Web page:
analysisBy Greg Nicolson
The origins of South Africa's migrant labour system pre-dates the Union, and while dispensations have drastically changed over the years, workers are still coming and going from the rural areas to the mines, with conditions very much the same. As part of the Marikana Commission of Inquiry's look at the broader causes of the 2012 violence, it met on Wednesday to look at the issue of mining and migrancy.
Visit the graves of the Marikana dead and 39 of the 44 people killed in the week to 16 August 2012 lie outside of the North West. You'll find 30 resting places in the Eastern Cape alone.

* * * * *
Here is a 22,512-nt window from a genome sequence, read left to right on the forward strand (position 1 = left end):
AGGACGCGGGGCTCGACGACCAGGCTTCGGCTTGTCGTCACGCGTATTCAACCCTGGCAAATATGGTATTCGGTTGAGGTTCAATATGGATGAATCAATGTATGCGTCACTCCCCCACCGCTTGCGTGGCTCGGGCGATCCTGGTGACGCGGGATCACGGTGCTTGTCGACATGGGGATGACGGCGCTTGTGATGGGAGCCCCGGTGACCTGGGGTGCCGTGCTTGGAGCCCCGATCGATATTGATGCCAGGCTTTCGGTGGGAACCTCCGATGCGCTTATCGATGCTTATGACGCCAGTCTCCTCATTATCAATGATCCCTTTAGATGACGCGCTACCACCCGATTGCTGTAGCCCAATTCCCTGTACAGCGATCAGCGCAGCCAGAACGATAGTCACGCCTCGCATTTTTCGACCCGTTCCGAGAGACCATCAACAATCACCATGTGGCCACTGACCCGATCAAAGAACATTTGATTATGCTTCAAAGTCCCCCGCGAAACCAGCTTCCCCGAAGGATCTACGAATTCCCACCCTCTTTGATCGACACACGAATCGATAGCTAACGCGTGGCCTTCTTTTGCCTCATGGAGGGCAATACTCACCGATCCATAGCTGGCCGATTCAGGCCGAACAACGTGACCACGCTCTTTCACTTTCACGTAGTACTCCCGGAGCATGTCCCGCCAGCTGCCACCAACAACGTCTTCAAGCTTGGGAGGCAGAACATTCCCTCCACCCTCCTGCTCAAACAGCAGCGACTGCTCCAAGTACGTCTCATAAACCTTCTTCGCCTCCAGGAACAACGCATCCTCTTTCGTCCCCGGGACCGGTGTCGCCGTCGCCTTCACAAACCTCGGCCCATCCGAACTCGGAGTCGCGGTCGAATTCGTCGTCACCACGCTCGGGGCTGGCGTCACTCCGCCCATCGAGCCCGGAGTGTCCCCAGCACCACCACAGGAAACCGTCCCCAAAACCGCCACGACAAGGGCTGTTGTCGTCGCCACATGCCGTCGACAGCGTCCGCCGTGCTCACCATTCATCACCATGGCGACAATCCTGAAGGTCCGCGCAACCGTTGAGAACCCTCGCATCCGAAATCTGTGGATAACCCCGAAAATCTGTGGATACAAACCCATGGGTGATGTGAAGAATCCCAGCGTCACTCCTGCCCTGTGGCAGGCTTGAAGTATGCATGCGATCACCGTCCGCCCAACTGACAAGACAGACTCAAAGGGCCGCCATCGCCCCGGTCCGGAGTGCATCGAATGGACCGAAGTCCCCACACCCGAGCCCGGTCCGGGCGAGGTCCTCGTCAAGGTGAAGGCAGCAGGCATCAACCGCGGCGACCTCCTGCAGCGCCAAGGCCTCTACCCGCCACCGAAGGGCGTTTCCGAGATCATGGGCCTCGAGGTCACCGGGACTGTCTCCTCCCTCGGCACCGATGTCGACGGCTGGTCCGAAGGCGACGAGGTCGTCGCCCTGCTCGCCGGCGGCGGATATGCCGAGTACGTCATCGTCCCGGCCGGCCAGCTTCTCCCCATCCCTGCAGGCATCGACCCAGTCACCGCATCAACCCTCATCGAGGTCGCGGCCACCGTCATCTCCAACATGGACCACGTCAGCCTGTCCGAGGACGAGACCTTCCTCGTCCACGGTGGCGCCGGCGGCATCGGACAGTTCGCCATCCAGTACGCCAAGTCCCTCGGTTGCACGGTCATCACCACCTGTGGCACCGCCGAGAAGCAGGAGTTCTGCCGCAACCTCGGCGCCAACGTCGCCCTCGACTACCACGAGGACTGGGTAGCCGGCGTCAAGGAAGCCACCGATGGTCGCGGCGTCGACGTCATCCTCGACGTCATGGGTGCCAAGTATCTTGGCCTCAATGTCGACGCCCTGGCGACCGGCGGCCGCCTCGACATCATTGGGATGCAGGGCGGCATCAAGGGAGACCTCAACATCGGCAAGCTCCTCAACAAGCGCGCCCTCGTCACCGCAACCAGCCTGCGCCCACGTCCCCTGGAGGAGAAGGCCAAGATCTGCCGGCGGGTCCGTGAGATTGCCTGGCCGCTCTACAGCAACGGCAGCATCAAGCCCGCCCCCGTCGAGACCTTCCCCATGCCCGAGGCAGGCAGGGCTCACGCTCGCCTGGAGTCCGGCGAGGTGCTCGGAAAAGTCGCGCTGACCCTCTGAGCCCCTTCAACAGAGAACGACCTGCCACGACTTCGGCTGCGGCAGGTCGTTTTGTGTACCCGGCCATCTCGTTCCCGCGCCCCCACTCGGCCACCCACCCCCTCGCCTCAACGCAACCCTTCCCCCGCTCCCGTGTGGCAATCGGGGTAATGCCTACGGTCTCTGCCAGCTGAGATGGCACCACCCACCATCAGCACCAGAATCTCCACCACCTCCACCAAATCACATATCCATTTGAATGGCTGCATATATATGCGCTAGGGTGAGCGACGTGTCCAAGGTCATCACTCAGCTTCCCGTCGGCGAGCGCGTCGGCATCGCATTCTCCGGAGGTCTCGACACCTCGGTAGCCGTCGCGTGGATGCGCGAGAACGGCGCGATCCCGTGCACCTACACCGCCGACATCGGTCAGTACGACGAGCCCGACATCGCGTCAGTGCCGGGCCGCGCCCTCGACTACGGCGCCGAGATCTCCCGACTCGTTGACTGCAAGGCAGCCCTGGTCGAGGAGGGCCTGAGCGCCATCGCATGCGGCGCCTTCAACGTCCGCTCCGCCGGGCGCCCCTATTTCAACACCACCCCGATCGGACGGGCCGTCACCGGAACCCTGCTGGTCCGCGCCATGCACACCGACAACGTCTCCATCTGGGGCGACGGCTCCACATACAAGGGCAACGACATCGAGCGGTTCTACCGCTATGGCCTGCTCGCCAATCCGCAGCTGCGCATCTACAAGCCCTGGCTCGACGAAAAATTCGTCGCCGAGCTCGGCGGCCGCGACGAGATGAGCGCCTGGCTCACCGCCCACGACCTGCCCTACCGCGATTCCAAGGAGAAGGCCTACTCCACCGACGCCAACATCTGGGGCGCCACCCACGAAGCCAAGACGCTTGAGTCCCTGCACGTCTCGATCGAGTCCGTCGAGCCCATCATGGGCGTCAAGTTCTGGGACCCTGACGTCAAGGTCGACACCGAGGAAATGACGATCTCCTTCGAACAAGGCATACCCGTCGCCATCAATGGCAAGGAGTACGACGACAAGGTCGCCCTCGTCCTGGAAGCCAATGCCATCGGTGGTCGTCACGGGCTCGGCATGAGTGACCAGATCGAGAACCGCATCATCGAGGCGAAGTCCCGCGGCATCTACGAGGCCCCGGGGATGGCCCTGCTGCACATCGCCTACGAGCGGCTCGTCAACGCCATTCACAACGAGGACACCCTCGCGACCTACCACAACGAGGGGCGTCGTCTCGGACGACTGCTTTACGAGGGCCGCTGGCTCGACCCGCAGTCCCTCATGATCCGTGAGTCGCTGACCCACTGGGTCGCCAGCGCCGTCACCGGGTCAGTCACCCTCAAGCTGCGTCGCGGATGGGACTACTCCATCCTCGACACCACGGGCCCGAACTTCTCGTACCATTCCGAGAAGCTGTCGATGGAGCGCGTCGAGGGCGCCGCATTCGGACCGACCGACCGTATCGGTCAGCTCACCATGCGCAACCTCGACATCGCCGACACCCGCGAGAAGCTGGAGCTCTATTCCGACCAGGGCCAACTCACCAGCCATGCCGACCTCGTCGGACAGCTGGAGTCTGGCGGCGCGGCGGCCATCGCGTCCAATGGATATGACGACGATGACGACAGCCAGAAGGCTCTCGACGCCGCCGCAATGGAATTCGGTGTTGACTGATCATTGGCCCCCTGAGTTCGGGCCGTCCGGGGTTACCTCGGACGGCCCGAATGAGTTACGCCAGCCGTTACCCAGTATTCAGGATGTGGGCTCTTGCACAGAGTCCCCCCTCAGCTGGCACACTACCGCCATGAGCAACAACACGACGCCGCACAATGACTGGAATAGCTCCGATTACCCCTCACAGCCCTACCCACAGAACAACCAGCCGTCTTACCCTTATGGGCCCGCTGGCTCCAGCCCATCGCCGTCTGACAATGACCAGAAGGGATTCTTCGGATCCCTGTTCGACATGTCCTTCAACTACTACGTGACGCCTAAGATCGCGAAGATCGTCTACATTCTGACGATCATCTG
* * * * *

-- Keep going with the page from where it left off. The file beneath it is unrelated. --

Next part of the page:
As part of the Marikana Commission's second phase, tasked with looking at the sociological causes of the violence, the inquiry held a seminar on mining and migrancy on Wednesday at the Wits Club in Johannesburg. Academics, mineworkers, Marikana residents, and members of civil society groups criticised the system of migrant labour, which continues unabated and remains largely unreformed in the democratic era.
Dr Gavin Hartford, who for years has been involved in union negotiations and studies on labour, presented arguments published in his paper "The mining industry and strike wave: What...